Chapter1: Notice how many times Fitzgerald uses the words hope, or dream. Why does he do this?
The success of Nick Carraway's narrative, though we do not know it as the novel opens, rests on his ability to convince us that Gatsby is a tragic hero, not a merely a low-class, opportunistic, criminal grifter, which is how Tom Buchanan sees him.
Carraway's compassion towards Gatsby's flaws, his sympathy for his hopes, and his lyrical prose elevate Gatsby to a figure of pathos and grandeur.
Gatsby's great strength and flaw is his capacity to hope and to dream. Gatsby's audacious hope and dream is nothing less than to turn back the clock and return to a more innocent, pristine time when he first fell in love with Daisy. Carraway connects this to the larger concept of the American Dream, the roots of which go back to when Europeans first saw what looked like a pristine, untouched continent and hoped to set the clock back and recreate paradise. Both Gatsby's dream and the American Dream might be fatally flawed, but Nick looks at both with a certain awed admiration.
Like a lawyer laying out his case, Carraway from chapter 1 begins to establish his argument that Gatsby was a great man because of his capacity to hope and dream, a worthy individual brought down by petty people ("foul dust"):
it is what preyed on Gatsby, what foul dust floated in the wake of his dreams that temporarily closed out my interest in the abortive sorrows and short−winded elations of men.
Nick uses the words hope and dream because they are integral to his sympathetic concept of Gatsby.
Concerning Fitzgerald's use of the words hope and dream in The Great Gatsby, one should be careful about trying to speak for the writer. No one can say why Fitzgerald does anything in his novel. We can only speak about the functions and results of what he does. Communication is far too complex for you or me or anyone else to speak for the writer.
That said, the words hope and dream do reveal the idea of the American Dream. In addition to that, they reveal one of the aspects that make the novel beautiful: Gatsby's love for Daisy. His foolishness and naivete do not cancel out his dedication to Daisy and his capacity for hope. This, after all, is what Nick likes so much about Gatsby:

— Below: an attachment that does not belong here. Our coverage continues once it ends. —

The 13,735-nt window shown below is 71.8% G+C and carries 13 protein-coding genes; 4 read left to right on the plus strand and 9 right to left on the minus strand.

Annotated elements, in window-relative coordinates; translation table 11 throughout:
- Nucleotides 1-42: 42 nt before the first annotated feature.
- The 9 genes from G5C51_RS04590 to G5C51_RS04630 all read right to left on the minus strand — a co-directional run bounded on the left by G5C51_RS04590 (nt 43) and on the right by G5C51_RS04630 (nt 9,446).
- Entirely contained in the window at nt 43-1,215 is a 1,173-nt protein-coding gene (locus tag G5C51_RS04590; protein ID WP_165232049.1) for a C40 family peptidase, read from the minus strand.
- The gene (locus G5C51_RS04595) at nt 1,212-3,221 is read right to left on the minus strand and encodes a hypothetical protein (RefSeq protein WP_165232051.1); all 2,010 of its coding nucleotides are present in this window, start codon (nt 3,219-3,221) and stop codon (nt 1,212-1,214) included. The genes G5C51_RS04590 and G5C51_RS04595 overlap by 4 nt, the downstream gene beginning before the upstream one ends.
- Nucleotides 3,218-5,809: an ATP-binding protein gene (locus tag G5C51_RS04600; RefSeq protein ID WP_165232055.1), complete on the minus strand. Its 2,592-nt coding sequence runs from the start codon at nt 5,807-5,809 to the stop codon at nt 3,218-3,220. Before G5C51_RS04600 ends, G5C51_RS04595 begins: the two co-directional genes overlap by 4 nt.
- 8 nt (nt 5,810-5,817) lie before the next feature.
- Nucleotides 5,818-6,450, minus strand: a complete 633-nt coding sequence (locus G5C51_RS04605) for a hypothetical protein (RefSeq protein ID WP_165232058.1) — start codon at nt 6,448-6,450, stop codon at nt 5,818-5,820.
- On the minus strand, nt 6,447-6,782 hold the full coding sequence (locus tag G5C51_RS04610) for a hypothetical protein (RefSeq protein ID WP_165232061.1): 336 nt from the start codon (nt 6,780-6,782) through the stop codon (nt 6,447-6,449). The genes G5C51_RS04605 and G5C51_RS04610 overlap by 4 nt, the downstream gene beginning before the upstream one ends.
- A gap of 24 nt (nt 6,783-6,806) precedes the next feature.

...[Gatsby's] extraordinary gift for hope, a romantic readiness such as I have never found in any other person and which it is not likely I shall ever find again.
There's an early usage of one of your key words for you.
I believe that Fitzgerald does this to reinforce or introduce one of the main themes of the novel. One of the major things that this novel is about is the American dream. It is about people and their hopes and dreams of getting ahead.
The character of Gatsby is said to be representative of the American dream. He is a man who is self-made, who has built himself up really without any help.
Because this is a major theme in the book, it makes sense that the author would use those words a lot to get the idea of hopes and dreams into the reader's mind.
One of the central themes of The Great Gatsby is the American dream. The American dream is the idea that anyone can truly be "self-made" and live their life chasing their aspirations. In the novel Nick is searching for the American dream, personified as the opulent Jay Gatsby, and begins his search in the first chapter when he moves to the elegant West Egg from the Midwest. Over the course of the novel it is revealed that many of the main characters are themselves searching for some form of this dream. Gatsby himself throws grandiose parties in the hope that his neighbor, and lost love, Daisy will take notice and the two can once again be together. Fitzgerald almost certainly repeats these words early on to serve as a foundation for the story in which all the characters have secret hopes and chase after some dream. Whether it is Nick hoping for a better life in New York, or Gatsby dreaming of a life with Daisy the themes of hope and dreams surface again and again throughout the novel.
Fitzgerald upholds the American dream in his novels and short stories so its fitting that the words dream and hope act as motifs that repeat throughout the novel. Gatsby himself represents the American dream since he is a typical rags to riches success story.
Fitzgerald's book mirrors the headiness, ambition, despair, and disillusionment of America in the 1920s: its ideals lost behind the trappings of class and material success.